Garfield County accepts compromise on Carbondale access issue | PostIndependent.com
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Garfield County accepts compromise on Carbondale access issue

Debate about the best long-term solution for a problematic intersection along State Highway 133 in Carbondale went round and round for more than two hours Monday before Garfield County commissioners settled on a roundabout compromise.

At issue is what’s now an unsignalized and often dangerous intersection at Dolores Way, which serves the area west of Highway 133 including several businesses, two schools and the unincorporated Satank neighborhood.

The Colorado Department of Transportation (CDOT) has been working with the town of Carbondale and Garfield County to come up with an access master plan for the stretch of highway that runs through the town.



Same as the recently completed Highway 82 access control plan in Glenwood Springs, the Highway 133 plan calls for consolidating, closing or restricting the existing hodge-podge of access points as redevelopment occurs or safety concerns need to be addressed.

“There is a safety issue on Dolores Way, and it’s [Carbondale Community] school.That takes precedence over a private drive access for RFTA. We need to make sure our priorities are in place here.”
John Martin
Commission Chairman

Because a traffic signal already exists a short distance north of Dolores Way at Village Road and the Roaring Fork Transportation Authority (RFTA) bus park-and-ride facility, CDOT is opposed to a new traffic signal at Dolores.



“At this point, CDOT does not support a light at Dolores, because it’s not the best thing for the state highway system,” said Dan Roussin, CDOT’s access permit manager for the region, during Monday’s county commissioners meeting.

That’s not to say that the access plan couldn’t be amended in the future and a signal allowed if circumstances change, he said.

Eventually, though, highway traffic will most likely increase to the point that Dolores Way will need to be limited to right-in, right-out only for safety reasons, Roussin said.

That change would only be made if another means of full access to the highway could be provided for the affected properties, he said.

Earlier this year, county commissioners and a group of Satank residents asked CDOT to look at an option to punch a road connection through or around RFTA’s park-and-ride to the Village Road signal. But RFTA has said it would not allow that.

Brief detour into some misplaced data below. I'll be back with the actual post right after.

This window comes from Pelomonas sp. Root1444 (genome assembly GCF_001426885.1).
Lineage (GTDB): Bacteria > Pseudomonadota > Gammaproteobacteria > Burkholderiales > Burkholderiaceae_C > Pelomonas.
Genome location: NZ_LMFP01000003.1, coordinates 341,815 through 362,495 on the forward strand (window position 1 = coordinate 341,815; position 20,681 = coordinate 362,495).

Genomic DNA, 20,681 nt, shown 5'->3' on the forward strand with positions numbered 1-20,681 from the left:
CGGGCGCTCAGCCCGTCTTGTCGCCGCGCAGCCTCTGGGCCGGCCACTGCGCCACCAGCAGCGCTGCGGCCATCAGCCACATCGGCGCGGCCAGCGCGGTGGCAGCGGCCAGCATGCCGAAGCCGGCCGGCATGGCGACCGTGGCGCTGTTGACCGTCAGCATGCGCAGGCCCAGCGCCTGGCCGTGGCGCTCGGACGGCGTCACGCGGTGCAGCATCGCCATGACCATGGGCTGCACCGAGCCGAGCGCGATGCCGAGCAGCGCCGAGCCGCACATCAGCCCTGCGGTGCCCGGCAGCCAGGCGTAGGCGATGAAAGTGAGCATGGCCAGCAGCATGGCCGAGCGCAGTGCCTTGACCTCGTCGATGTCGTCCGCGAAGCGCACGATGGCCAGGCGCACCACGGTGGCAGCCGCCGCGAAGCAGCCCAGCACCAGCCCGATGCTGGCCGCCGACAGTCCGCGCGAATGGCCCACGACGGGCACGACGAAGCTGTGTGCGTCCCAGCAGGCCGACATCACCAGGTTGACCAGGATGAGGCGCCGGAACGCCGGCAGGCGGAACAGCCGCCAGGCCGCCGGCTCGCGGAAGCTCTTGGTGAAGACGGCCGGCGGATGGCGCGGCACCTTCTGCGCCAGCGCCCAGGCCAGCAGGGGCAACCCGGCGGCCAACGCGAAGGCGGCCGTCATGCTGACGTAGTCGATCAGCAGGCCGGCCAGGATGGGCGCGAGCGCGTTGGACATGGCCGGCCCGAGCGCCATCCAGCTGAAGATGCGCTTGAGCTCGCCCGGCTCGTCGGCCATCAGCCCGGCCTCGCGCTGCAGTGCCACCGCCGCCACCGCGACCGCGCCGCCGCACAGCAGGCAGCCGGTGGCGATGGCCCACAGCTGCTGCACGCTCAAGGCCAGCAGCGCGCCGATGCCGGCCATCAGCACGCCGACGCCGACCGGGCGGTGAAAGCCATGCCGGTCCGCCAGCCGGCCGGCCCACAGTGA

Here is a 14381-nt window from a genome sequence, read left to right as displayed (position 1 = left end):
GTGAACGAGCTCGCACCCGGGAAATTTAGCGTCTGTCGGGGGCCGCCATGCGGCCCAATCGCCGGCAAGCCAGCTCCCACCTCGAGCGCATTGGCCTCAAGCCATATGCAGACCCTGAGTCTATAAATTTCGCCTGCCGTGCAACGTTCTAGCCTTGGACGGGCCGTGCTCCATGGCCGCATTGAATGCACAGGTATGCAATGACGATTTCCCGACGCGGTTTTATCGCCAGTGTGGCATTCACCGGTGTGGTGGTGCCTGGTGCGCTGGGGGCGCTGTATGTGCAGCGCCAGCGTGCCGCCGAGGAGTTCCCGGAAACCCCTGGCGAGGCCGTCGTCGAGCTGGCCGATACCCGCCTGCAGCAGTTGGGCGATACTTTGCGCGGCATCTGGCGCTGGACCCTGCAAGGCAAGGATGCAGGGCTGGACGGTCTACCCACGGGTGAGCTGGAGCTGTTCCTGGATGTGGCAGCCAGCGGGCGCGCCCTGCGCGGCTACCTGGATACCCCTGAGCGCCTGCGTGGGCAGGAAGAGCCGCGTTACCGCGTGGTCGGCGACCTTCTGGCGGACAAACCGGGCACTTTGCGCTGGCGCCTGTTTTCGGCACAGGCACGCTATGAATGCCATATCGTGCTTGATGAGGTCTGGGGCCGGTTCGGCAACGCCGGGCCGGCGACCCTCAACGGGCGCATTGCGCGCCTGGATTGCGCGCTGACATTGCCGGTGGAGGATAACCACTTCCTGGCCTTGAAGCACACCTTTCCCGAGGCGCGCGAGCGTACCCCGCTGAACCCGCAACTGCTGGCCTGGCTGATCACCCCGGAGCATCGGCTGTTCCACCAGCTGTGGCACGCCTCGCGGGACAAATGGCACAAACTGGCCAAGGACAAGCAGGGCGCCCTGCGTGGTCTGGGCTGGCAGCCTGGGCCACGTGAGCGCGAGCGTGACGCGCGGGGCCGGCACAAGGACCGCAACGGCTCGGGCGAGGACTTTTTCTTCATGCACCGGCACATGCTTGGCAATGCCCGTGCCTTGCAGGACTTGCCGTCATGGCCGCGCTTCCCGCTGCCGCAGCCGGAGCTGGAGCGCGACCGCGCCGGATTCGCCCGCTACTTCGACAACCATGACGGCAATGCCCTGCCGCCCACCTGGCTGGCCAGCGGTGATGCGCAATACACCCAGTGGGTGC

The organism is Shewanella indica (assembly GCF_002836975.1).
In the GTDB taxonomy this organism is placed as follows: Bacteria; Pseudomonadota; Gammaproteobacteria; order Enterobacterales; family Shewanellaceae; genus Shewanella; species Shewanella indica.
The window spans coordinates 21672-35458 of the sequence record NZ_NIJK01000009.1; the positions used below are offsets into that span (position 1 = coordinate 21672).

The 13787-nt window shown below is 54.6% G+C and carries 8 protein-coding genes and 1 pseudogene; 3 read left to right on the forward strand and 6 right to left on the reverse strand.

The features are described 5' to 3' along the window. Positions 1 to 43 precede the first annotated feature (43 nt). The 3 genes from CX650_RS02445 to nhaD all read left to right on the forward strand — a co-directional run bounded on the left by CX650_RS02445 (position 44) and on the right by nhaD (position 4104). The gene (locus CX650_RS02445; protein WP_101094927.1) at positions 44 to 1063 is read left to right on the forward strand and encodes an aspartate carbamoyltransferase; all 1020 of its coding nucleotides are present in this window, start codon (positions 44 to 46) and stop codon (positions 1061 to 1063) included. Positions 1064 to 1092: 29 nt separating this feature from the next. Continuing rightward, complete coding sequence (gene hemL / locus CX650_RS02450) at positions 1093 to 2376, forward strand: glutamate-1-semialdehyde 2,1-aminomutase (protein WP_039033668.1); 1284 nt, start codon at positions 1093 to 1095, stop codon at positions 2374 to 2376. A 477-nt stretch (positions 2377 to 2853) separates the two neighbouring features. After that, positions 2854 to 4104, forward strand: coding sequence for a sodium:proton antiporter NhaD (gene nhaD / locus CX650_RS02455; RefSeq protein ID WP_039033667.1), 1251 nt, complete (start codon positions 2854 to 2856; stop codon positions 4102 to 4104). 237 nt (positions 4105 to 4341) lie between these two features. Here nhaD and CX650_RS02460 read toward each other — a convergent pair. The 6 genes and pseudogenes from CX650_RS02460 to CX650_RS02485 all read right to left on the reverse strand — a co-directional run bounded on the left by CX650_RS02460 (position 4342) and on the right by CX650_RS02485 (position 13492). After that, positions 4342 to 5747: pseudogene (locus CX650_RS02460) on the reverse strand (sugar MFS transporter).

A compromise recently accepted by CDOT, the town and a coalition of Satank residents would instead involve putting in a roundabout some 300 feet to the south of Dolores Way at the main entrance into what’s now La Fontana Plaza, Grand Junction Pipe and the town of Carbondale’s public works facility.

That way, motorists could turn right, or south, off of Dolores onto Highway 133, go through the roundabout, and head back north on 133. Left turns from the highway onto Dolores Way would still be allowed, Roussin said.

A future option could also be to realign Dolores Way with the roundabout. However, that would involve acquiring property now owned by Colorado Rocky Mountain School.

County commissioners said they would still prefer that CDOT reconsider a traffic signal at Dolores, and sooner rather than later.

“There should be a [traffic] light there immediately for safety reasons,” Commissioner Tom Jankovsky said. “If they synchronize those lights [Dolores and Village Road], I think it would work fine.”

For now, though, Jankovsky and Commissioner Mike Samson both agreed in a 2-1 vote to accept the roundabout alternative and adopt the access control plan.

Commission Chairman John Martin remained adamant that a traffic signal or the road connection to Village Road are the best options.

“There is a safety issue on Dolores Way, and it’s the school,” Martin said of the Carbondale Community School, which is located in the area. “That takes precedence over a private drive access for RFTA. We need to make sure our priorities are in place here.”

In addition to the Community School, Dolores Way serves as a secondary access for Colorado Rocky Mountain School.

Several Satank area residents said the roundabout option provides a “less-than-ideal” solution, and would also serve the town by allowing better access into and out of the town shop.

But a traffic signal is still their preference at Dolores Way.

“There are a lot of close calls, and you don’t know how many children I’ve seen almost get killed trying to cross 133 there,” said Tamar Mattorano. “Somebody is going to die at that corner.”

Multiple traffic signals serve to slow down speeding vehicles better than roundabouts, argued another Satank resident, Charles Moore.

“There’s no harm in slowing down traffic through town,” he said. “A light at Dolores is still the best solution.”

Commissioner Martin agreed.

By not allowing traffic signals where they’re needed, “it becomes not just a highway, but a freeway,” he said.

jstroud@postindependent.com


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